Science and Engineering Ethics

, Volume 18, Issue 3, pp 593–600 | Cite as

Potential for Bias in the Context of Neuroethics

Commentary on “Neuroscience, Neuropolitics and Neuroethics: The Complex Case of Crime, Deception and fMRI”
  • Stephanie J. Bird


Neuroscience research, like all science, is vulnerable to the influence of extraneous values in the practice of research, whether in research design or the selection, analysis and interpretation of data. This is particularly problematic for research into the biological mechanisms that underlie behavior, and especially the neurobiological underpinnings of moral development and ethical reasoning, decision-making and behavior, and the other elements of what is often called the neuroscience of ethics. The problem arises because neuroscientists, like most everyone, bring to their work assumptions, preconceptions and values and other sources of potentially inappropriate bias of which they may be unaware. It is important that the training of neuroscientists, and research practice itself, include open and in-depth discussion and examination of the assumptions that underlie research. Further, policy makers, journalists, and the general public, that is, the consumers of neuroscience research findings (and by extension, neurotechnologies) should be made aware of the limitations as well as the strengths of the science, the evolving nature of scientific understanding, and the often invisible values inherent in science.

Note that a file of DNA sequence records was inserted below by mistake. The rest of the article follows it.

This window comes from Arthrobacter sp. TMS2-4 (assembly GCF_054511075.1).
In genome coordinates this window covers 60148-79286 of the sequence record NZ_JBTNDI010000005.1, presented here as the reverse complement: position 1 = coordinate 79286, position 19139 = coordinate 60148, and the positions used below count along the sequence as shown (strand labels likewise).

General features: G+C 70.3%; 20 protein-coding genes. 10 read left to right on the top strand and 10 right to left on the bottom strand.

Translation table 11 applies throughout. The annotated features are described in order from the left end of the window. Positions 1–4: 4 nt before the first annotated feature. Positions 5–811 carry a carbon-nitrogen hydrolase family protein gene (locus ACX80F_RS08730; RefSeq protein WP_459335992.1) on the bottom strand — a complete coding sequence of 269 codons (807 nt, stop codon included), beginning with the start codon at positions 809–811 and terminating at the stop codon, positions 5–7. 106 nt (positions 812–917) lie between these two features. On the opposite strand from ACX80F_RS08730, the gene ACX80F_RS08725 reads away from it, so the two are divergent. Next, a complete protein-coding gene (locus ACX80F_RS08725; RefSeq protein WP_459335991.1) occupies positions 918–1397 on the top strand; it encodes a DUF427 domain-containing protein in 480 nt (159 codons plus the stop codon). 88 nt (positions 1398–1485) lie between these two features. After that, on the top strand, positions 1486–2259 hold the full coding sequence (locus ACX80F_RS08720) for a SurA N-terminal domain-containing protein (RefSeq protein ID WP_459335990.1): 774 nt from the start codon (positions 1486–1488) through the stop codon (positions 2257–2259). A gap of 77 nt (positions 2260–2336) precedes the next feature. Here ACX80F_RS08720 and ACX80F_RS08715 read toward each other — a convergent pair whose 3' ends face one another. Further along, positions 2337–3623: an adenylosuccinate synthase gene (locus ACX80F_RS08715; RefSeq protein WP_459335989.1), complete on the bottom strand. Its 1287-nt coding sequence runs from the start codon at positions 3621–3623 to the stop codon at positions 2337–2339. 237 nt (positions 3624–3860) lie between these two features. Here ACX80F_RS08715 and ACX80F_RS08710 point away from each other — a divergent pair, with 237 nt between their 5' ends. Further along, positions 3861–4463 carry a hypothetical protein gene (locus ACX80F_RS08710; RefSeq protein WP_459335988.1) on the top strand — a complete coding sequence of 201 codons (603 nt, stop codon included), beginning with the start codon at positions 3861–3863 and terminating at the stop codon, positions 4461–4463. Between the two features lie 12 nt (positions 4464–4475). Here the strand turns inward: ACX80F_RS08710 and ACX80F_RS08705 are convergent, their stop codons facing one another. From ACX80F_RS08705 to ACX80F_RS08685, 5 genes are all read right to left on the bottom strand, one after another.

Bias in research Neurobiology of ethics Neuroethics Neuroscience Public policy Research practice Responsible conduct of research RCR Teaching neuroethics Teaching neuroscience 



I would like to thank my colleagues Michael Kalichman, Dena Plemmons, Elizabeth Cervantes and Dave Kukla for their valued input and perspective.


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Copyright information

© Springer Science+Business Media B.V. 2012

Authors and Affiliations

  1. 1.WrenthamUSA

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